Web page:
There’s little defense for Bears’ bad defense
By Sean Jensen firstname.lastname@example.org October 11, 2011 10:52PM
Lions wide receiver Calvin Johnson (81) pulls away from Chicago Bears free safety Brandon Meriweather (31) on a 73-yard touchdown reception Monday night. | Rick Osentoski~AP
Updated: January 23, 2012 4:02AM
Bears defenders, who aspired during the preseason to be the top unit in the league, weren’t even on the same page after the team’s 24-13 loss Monday to the Detroit Lions.
Several veterans were adamant they could regroup with the same personnel and scheme. But cornerback Tim Jennings had a more interesting — and puzzling — perspective.
‘‘Find our identity,’’ Jennings said. ‘‘Every man just needs to do his job. Find our identity, get mad at the situation and do something about it.’’
If nothing else, coach Lovie Smith has been committed to a particular defensive scheme, one founded on stopping the run, pressuring the quarterback with four defensive linemen and preventing big plays.
There are nuances and twists, but the Bears won the NFC North last season largely because of their ninth-ranked defense, a unit that was at or near the top of the league in several key categories.
After five games this season, though, the Bears are among the six worst teams in the league against the run and against the pass, and they are giving up explosive plays at an alarming rate.
According to STATS, the 2010 Bears gave up 44 passes and 13 runs of 20 or more yards, including seven that went for touchdowns. The two longest such plays were 59- and 53-yard touchdown catches by Deion Branch and Percy Harvin, respectively.
The 2011 Bears are on pace to give up 73 plays of 20 or more yards, and they already have allowed three touchdowns of 70-plus yards. Two of those happened Monday in Detroit, where Calvin Johnson scored on a
73-yard pass from Matthew Stafford and Jahvid Best raced untouched through a gaping hole in the Bears’ defensive line for an 88-yard touchdown.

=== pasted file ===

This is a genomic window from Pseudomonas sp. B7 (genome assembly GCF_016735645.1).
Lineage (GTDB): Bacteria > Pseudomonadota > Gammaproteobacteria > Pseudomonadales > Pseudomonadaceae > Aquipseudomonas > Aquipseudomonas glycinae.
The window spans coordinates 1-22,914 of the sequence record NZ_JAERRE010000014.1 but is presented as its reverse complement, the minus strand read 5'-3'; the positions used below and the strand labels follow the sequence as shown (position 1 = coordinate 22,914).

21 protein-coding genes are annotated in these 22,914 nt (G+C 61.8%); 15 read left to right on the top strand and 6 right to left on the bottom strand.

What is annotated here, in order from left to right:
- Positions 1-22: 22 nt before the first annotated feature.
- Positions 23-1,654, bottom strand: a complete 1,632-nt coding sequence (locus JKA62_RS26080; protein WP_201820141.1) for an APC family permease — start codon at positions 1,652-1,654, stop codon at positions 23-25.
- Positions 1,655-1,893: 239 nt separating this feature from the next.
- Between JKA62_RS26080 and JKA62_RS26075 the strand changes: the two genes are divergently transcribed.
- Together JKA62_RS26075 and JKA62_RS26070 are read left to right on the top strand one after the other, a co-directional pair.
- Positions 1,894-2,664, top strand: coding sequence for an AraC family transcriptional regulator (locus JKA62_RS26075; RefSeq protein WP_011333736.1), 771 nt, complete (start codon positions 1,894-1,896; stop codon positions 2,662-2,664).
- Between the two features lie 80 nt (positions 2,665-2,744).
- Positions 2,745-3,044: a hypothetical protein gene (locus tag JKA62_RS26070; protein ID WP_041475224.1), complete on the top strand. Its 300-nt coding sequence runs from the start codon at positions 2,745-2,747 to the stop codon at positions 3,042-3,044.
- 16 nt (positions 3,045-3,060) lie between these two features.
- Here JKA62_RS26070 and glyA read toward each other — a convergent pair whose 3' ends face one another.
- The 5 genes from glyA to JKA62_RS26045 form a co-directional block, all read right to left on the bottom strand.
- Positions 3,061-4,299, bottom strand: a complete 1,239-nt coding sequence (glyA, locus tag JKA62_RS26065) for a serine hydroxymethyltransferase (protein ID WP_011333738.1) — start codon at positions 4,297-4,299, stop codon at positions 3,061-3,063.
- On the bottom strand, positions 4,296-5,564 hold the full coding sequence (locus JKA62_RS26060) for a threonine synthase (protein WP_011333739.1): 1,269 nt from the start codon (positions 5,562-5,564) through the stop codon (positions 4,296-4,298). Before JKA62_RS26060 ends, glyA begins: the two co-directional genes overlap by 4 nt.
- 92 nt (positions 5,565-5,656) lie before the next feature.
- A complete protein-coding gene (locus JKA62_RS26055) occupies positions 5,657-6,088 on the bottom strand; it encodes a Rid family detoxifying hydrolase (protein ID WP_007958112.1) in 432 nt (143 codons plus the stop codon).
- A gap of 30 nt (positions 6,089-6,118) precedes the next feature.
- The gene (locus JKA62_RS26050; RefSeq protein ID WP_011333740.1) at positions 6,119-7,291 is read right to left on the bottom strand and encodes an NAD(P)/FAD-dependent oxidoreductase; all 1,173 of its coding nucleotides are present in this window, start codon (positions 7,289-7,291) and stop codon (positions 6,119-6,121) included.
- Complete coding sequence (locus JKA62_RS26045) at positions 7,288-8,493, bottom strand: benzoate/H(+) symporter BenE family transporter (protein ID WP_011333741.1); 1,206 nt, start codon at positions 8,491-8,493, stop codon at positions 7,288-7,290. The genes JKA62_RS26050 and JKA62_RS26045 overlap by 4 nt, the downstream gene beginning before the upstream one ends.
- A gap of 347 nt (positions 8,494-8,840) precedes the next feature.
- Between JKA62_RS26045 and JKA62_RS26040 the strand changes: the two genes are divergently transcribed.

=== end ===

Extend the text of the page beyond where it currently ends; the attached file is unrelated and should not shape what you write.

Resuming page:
‘‘We really had three big plays that were critical,’’ defensive end Israel Idonije said. ‘‘It’s about being consistent. That’s really it. Two steps forward, then one step back. It was disappointing because we’re better than that.’’
Not this season.
The Bears have given up 100 or more rushing yards in all five games this season. They allowed that many eight times last season, and teams averaged 90.1 yards against them — second to the Pittsburgh Steelers.
They have yielded 350 or more net offensive yards in all five games this season, including 543 to the Carolina Panthers. They allowed that many seven times last season.
They already have allowed nine passing touchdowns this season after giving up 14 — the second-fewest in the NFL — last season.
‘‘Right now, we just really need to get back to the fundamentals of football,’’ cornerback Charles Tillman said. ‘‘I feel our scheme is not difficult, but we seem to keep messing up. We’re doing the same thing we did last year — aame defense, same players.’’
Tillman said Smith and defensive coordinator Rod Marinelli would ‘‘be men and blame themselves.’’
‘‘But it really falls on the players,’’ Tillman said. ‘‘They’re doing everything in their power. We, as players, can definitely man up and make the plays.’’
With a 2-3 record, though, the Bears are running out of time to make amends. Coming to Soldier Field on Sunday are the Minnesota Vikings, who pummeled the Arizona Cardinals 34-10 for their first victory Sunday.
‘‘There’s no magical solution to it,’’ safety Chris Harris said. ‘‘We’ve just got to keep playing. We’re a little behind, but no one can hit the panic button. But there has to be more of a sense of urgency.’’